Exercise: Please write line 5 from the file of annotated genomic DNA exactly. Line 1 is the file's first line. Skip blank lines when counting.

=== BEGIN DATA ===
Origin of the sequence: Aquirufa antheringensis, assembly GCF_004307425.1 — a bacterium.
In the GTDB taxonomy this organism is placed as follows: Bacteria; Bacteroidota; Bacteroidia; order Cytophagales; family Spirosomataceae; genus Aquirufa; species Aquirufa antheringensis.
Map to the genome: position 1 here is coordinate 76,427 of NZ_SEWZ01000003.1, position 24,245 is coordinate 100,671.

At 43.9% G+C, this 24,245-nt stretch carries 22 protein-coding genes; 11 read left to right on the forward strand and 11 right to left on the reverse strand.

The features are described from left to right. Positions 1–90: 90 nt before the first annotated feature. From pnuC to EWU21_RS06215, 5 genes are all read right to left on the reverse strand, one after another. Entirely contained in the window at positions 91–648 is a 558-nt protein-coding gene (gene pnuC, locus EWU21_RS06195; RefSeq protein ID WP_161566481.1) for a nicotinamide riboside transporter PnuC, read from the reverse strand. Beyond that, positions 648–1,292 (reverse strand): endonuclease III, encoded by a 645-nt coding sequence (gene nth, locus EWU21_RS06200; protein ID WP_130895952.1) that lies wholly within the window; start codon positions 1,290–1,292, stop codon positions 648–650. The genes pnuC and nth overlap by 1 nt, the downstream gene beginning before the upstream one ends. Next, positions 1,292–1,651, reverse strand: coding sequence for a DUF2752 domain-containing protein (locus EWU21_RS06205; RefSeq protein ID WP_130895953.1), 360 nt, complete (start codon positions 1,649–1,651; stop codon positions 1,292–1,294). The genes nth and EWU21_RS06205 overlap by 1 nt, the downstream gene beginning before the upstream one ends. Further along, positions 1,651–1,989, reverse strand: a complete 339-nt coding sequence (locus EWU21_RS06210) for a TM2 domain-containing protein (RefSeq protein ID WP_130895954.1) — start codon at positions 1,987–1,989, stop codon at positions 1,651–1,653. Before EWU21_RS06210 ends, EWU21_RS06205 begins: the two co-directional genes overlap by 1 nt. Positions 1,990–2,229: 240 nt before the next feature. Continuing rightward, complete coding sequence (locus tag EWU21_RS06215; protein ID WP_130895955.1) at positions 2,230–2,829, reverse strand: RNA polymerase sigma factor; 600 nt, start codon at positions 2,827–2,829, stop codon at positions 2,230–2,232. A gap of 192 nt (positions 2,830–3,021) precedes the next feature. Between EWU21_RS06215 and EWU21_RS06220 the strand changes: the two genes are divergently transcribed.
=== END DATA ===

The features are described from left to right. Positions 1–90: 90 nt before the first annotated feature. From pnuC to EWU21_RS06215, 5 genes are all read right to left on the reverse strand, one after another. Entirely contained in the window at positions 91–648 is a 558-nt protein-coding gene (gene pnuC, locus EWU21_RS06195; RefSeq protein ID WP_161566481.1) for a nicotinamide riboside transporter PnuC, read from the reverse strand. Beyond that, positions 648–1,292 (reverse strand): endonuclease III, encoded by a 645-nt coding sequence (gene nth, locus EWU21_RS06200; protein ID WP_130895952.1) that lies wholly within the window; start codon positions 1,290–1,292, stop codon positions 648–650. The genes pnuC and nth overlap by 1 nt, the downstream gene beginning before the upstream one ends. Next, positions 1,292–1,651, reverse strand: coding sequence for a DUF2752 domain-containing protein (locus EWU21_RS06205; RefSeq protein ID WP_130895953.1), 360 nt, complete (start codon positions 1,649–1,651; stop codon positions 1,292–1,294). The genes nth and EWU21_RS06205 overlap by 1 nt, the downstream gene beginning before the upstream one ends. Further along, positions 1,651–1,989, reverse strand: a complete 339-nt coding sequence (locus EWU21_RS06210) for a TM2 domain-containing protein (RefSeq protein ID WP_130895954.1) — start codon at positions 1,987–1,989, stop codon at positions 1,651–1,653. Before EWU21_RS06210 ends, EWU21_RS06205 begins: the two co-directional genes overlap by 1 nt. Positions 1,990–2,229: 240 nt before the next feature. Continuing rightward, complete coding sequence (locus tag EWU21_RS06215; protein ID WP_130895955.1) at positions 2,230–2,829, reverse strand: RNA polymerase sigma factor; 600 nt, start codon at positions 2,827–2,829, stop codon at positions 2,230–2,232. A gap of 192 nt (positions 2,830–3,021) precedes the next feature. Between EWU21_RS06215 and EWU21_RS06220 the strand changes: the two genes are divergently transcribed.